Ads Go Artificial: Are AI Image-Generators Creative Competitors?

September 29, 2022

AI-generated imagery is beginning to match the capabilities of working creatives, but it still requires a very real human touch.

The line between virtual and physical worlds is getting harder to distinguish. People are preparing to move work meetings to the metaverse and adopt gadgets like Nreal’s AR glasses that mimic the view of your laptop or phone screen upon wearing. Ingenuity and innovation continue to bend perceptions and inspire new experiences, representing a trend we call Surreal World

In advertising and beyond, creatives are teaming up with AI image-generators to create futuristic – and sometimes hauntingly otherworldly – digital artwork that takes high-tech surrealism to another plane. Text-to-image platforms like DALL-E 2 and Midjourney are producing increasingly sophisticated work as they continue to grow, instantly churning out detailed composites from phrases like ‘an astronaut riding a horse in the style of Andy Warhol.’ But at least for now, the key to utilizing the technology’s potential is to pair it with human intelligence and skills rather than relying on it to produce finalized creative. 

‘An astronaut riding a horse in the style of Andy Warhol’ by Dall-E 2, via OpenAI

It’s smart, but is it art?

A debate sparked when a man recently won first place in the digital category at the Colorado State Fair’s art competition for work he created using the AI generator Midjourney. But questions around the fairness of someone winning recognition for art created by AI, and if it can even be called art at all, are difficult to answer. The tech studies millions of existing human-made images, photographs and works of art included, to pull for references. It’s a potential copyright nightmare. This September, Getty Images announced it would ban any AI-generated submissions to the site over copyright concerns. 

“Théâtre D’opéra Spatial,” by Jason Allen via The New York Times

But others argue its validity and similarity to our own process of generating visual works. In a recent Slate interview, Washington Post tech reporter Drew Harwell argues that “we look at the creative product of other people and we copy over time. It’s flattery…that’s what A.I. is doing. It’s just doing it way better and at a scale of billions of times more than we do it.” But Harwell adds that the tech has creative limits that our minds don’t. It will likely always be stuck in a more literal interpretation of words and ideas than humans are. 

For graphic designers, whose jobs the tech has real potential to put at risk, AI will likely trigger a major evolution in their field. But change doesn’t necessarily mean displacement. The pop culture picture that’s long been painted of AI has been one of dystopian terror. Many have feared that eventually, our tech will outsmart and overtake us. But this narrative is changing, and many are learning to embrace and work alongside these increasingly powerful tools.

Buzzing with potential 

This summer, Heinz utilized DALL-E 2 for a brand-boosting marketing effort showcasing the platform’s propensity to generate Heinz-like bottles from a general ‘ketchup’ word search. Unedited images shared across social with the tagline “This is what ketchup looks like to AI” proved buzzy and effective. But creatives are also using the tools in collaboration with programs like Photoshop for strikingly contemporary visuals.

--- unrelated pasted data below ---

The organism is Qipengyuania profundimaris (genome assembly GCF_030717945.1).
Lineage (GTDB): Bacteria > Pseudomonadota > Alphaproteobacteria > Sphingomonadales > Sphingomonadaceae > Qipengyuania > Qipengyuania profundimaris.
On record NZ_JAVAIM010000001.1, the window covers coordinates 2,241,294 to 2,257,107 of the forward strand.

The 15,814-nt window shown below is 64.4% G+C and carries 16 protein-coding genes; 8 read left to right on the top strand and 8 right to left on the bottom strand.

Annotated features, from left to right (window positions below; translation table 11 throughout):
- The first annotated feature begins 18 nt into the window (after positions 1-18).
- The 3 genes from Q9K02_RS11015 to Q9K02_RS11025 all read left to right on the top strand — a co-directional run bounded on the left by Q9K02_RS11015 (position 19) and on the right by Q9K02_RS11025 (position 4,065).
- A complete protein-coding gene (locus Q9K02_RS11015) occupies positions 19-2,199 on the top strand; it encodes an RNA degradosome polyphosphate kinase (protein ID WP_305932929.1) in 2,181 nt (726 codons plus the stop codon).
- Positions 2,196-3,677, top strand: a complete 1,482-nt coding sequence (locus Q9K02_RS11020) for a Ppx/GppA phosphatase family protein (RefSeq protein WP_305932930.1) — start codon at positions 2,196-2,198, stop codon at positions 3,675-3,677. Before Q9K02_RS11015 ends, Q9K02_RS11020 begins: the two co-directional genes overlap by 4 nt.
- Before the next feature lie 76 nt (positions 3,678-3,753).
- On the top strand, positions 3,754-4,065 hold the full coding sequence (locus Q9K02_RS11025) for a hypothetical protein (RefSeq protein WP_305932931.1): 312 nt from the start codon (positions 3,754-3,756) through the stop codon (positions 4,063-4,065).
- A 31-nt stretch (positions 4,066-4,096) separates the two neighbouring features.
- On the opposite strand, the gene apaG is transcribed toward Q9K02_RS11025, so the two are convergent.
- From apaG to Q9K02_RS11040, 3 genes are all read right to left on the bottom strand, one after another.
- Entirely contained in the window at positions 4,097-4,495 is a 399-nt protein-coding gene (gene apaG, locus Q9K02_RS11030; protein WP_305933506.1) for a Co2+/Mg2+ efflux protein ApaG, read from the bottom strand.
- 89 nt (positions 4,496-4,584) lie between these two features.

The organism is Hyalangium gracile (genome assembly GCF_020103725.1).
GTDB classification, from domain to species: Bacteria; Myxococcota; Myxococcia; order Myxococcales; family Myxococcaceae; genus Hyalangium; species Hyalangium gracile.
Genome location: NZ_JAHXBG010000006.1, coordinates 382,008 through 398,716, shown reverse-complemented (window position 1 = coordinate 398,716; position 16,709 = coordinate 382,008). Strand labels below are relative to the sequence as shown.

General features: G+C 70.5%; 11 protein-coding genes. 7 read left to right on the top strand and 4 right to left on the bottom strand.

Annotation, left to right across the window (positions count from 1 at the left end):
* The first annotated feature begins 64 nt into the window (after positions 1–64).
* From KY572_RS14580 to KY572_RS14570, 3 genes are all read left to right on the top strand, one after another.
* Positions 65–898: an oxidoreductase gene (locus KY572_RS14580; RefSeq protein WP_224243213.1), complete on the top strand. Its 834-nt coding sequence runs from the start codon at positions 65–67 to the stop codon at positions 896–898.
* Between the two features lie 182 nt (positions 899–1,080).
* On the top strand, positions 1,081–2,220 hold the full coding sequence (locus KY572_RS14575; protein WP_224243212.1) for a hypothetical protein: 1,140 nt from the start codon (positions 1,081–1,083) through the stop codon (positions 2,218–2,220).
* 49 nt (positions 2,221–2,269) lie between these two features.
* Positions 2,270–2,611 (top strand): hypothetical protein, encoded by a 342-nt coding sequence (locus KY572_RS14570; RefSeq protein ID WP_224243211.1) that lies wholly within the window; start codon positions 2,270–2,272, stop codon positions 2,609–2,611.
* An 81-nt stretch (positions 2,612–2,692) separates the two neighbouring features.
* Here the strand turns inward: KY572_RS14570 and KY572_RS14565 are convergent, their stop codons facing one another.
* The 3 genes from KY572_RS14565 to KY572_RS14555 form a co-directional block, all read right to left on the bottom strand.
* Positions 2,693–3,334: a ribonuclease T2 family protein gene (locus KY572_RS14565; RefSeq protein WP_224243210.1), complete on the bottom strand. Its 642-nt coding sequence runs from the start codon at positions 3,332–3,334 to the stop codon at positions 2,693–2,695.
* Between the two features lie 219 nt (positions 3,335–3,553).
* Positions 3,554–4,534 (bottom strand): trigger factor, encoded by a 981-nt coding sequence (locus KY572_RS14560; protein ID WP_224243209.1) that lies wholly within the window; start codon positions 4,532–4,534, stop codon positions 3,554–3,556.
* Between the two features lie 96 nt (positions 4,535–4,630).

Heinz ads using Dall-E 2, via Creative Bloq

The process of working with the AI inherently requires some human creativity. One must start with an idea, choose the right set of words, and have an eye for selecting the most appropriate style of visual from the slew of images generated. But creative software can further manipulate the images. To brand a yearly electronic music festival taking on a new name and location, Jardim Sonoro, a team at Dentsu Creative Portugal turned to the Midjourney platform for collaborative AI advertising. The tech merged existing images of the faces of some of the festival’s top performers with its own generated images of objects and animals in nature. Designers then fine-tuned the results for a more polished look. 

A poster from Dentsu Portugal’s series for Jardim Sonoro via Creative Review

Bringing this to life 

While these programs are still new and noteworthy on their own, getting creative with how the AI can relate specifically to a brand is key. Ensure the tool doesn’t simply take the place of existing design software by thoughtfully pairing its unique imagery with relevant brand storytelling. 

  • An entertainment brand promoting a thriller or sci-fi TV series or movie can generate buzz with a creative campaign using AI images generated from text phrases pulled from the plot or scene descriptions. Combine real images of actors with abstracted depictions of key themes in the narrative to stir intrigue while retaining an air of mystery. 
  • A CPG brand can lean on AI-generated landscapes for a series of ads promoting how its forward-thinking sustainable practices are helping to achieve a better tomorrow. Highlight the longevity of the product by convincingly placing it inside futuristic AI interpretations of real places, made better. Let the innovative, tech-based creative complement the similarly smart tech used to make your product better for the future of our planet.     

Other Popular Stories

Content Wars: Long-Form Content isn’t Dead – it’s Being Disguised as Short-Form

A recent trend shows the potential of long-form video content in short-form packaging.

Making Sense of NFT Mania

As conversations around NFTs continue to escalate, so does confusion, but growth rates suggest it's time for brands to seek clarity.

Innovative Bites

Eco-conscious foods, dinner in the sky, and the perfect plant based milk.